Maubeuge (Malboden in Old Frankish, Malbodium in Latin ; pop. 33,500, with suburbs 100,000) is a city built on the Sambre River, a mere 7 kilometers from the Belgian border. It shares a common cultural policy with Mons, 20km to the North, in Belgium. However, Maubeuge does not share even a tenth of the beauty of Mons. All the city was rebuilt in soulless "HLM" (French acronym for "rent-controlled housing") blocks, typical of lower class districts of France.
The history of the city starts in 256 C.E., when the Franks arrived from what is now Belgium, following the course of the Sambre River. Once a year, they held their assizes (Mahal) in a place called "Boden", which consequently became known as "Malboden".
Around 661, Saint Aldegonde (633-684), daughter of Walbert, regent of king Chlothar II, founded a cloister in Malboden, and the village took the Latinised name of "Malbodium". Her sister, who became Saint Waltrude, founded her own convent, around which grew the city of Mons.
In the 9th century, Maubeuge became part of the County of Hainault. The city had a tumultuous history; it was devastated or plundered over 20 times until being annexed to France by Louis XIV in 1678. Vauban, Louis XIV's military architect, fortifies the city. After a century of relative peace, the French Revolution brings more upheaval.
In 1818, the Sambre is canalised, which facilitates the transport of coal from Charleroi. From 1837, blast furnaces and rolling mills start to appear along the river.
The First World War leaves Maubeuge relatively unscathed. However, in May 1940, the Germans burn the city, destroying 90% of the historical centre.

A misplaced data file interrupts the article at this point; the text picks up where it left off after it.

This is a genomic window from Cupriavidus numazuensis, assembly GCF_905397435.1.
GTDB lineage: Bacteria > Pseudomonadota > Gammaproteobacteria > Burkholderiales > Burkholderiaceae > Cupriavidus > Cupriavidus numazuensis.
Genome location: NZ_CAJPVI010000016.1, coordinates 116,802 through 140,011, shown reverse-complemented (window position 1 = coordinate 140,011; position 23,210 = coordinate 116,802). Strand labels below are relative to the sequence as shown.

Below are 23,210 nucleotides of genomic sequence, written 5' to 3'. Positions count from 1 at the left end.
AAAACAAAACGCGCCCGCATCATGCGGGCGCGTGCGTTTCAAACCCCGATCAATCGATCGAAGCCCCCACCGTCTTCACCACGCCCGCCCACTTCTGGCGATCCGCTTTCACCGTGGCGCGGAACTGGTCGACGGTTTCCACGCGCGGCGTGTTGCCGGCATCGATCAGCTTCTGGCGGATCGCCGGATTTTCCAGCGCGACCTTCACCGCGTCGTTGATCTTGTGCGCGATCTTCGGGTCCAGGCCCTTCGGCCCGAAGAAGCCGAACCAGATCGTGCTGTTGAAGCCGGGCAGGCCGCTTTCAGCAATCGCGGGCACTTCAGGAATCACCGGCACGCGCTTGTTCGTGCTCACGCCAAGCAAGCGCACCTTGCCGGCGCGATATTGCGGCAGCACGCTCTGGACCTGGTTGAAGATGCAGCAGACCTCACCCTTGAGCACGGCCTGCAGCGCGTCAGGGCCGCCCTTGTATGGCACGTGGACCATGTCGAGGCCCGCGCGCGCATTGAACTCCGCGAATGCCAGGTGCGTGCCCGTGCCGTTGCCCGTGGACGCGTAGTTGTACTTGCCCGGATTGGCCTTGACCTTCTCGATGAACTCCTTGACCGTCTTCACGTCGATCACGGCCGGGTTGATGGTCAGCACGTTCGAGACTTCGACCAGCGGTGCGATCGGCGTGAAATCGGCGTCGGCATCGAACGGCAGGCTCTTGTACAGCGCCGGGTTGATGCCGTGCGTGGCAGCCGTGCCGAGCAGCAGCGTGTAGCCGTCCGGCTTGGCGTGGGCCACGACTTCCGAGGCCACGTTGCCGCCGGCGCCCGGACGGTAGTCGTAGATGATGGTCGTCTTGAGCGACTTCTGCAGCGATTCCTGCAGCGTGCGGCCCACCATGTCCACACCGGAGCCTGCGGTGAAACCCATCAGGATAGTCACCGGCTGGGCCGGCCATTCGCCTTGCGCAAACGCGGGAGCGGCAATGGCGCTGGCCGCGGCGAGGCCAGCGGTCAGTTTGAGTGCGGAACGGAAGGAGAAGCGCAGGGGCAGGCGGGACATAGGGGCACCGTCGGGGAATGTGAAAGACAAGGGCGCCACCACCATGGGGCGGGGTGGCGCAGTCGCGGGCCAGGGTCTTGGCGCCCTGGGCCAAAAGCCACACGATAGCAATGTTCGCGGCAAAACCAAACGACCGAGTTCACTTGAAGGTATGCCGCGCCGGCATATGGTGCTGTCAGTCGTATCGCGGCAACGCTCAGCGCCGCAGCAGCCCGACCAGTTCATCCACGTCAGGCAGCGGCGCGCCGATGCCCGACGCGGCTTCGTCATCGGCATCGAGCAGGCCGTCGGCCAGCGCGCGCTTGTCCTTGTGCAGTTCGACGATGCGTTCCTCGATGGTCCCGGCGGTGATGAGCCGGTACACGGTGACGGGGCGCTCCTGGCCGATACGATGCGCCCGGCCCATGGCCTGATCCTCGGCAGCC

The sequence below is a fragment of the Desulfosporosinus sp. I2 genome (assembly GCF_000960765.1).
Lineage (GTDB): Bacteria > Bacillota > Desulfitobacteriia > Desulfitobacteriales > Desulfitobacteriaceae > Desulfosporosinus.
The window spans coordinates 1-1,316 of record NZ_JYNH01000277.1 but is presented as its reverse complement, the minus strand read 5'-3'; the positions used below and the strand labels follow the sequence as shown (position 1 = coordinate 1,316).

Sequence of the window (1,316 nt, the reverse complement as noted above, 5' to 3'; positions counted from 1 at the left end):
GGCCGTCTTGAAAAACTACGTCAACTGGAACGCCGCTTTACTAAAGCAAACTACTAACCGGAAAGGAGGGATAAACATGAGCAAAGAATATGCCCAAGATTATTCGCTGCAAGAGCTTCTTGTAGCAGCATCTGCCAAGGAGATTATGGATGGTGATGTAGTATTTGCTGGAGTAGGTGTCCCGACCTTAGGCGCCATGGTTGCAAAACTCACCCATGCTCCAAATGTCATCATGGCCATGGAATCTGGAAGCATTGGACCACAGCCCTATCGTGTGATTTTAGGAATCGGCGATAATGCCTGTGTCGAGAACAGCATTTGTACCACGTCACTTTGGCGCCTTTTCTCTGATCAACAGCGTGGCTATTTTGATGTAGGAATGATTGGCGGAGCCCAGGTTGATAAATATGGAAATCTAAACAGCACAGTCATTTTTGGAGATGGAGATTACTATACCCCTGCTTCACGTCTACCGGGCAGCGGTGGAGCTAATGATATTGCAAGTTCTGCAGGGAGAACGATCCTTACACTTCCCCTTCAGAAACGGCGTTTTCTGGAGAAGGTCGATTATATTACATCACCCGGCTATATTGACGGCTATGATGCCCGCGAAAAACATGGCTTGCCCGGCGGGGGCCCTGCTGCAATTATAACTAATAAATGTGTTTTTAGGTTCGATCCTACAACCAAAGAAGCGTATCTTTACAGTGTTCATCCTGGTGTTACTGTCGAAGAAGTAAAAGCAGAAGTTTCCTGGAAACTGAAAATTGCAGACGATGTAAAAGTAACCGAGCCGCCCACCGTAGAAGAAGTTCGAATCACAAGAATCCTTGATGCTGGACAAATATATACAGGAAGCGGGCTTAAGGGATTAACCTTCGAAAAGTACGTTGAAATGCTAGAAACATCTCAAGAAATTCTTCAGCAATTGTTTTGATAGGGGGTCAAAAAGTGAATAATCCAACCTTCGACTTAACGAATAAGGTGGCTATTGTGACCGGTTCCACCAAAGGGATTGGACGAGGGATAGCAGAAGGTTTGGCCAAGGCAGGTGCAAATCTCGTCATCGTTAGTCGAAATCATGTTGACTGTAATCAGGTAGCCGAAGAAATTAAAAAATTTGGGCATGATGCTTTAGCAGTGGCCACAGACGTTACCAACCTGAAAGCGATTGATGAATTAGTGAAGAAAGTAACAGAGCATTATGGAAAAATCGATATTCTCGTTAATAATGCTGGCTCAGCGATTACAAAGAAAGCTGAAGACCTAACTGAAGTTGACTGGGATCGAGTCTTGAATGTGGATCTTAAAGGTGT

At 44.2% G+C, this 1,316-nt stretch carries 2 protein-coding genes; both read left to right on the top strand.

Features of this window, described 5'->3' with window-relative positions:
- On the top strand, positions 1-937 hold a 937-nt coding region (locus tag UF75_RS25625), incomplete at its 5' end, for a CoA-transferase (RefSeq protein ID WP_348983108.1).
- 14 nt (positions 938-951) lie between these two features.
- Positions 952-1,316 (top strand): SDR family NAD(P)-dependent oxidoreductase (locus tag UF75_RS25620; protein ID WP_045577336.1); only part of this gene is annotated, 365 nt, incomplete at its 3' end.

Modernist architect André Lurçat (1894-1970) will be commissioned with the reconstruction of the city after the war. He razed Vauban's fortifications, lowered the Upper Town and elevated the Lower Town, so as to build a more uniform city and get rid of the socio-economic disparities between the different quarters.
In 1971, Chausson opened a factory, which would become the Maubeuge construction automobile (MCA), a subsidiary of Renault. Nevertheless. the industrial region of the Sambre basin will undergo a steady decline from 1975 to 1990.
Most of the old city was destroyed in 1940. A handful of traditional houses have survived or were reconstructed, especially on the left bank of the Sambre, but nothing to fret about.
A few religious buildings have subsisted, like the 16th-century hospice des Cantuaines, the 15th-century chapelle des Soeurs Noires, and the Sthrau Hall, originally built by the Jesuits, then renovated in the Art Deco style in the 1930's, and finally converted into a church by Lurçat in 1958.
The only real reason to come to Maubeuge is for the remains of Vauban's fortifications, on the left bank. Although the biggest part of the structure has been dismantled after WWII, the main city gates are still standing.
We find Bavay Gate (Porte de Bavay, avenue Roosevelt ) to the west, Capuchins Gate (Porte des Capucins, rue Casimir Fournier) and Mons Gate (Porte de Mons, place Vauban) to the north, and Cross Gate(Porte de la Croix, rue de la Croix) to the east. Note also the Monier Ponds, used as a defensive moat, between Capuchins Gate and Cross Gate. It has earned the nickname of "False Sambre" by the locals.
The western section of the fortifications has been home to the Maubeuge Zoo since 1957.
How to get there
Maubeuge is located at the crossing of the N2 and N49 highways, about 60 km from Lille, 20km from Valenciennes (N49), 8km from Bavay (N49), and 20km from Mons (N2) or Binche (N49, N55).
Maubeuge is 40 min by train from Valenciennes and 1h20 min from Lille.
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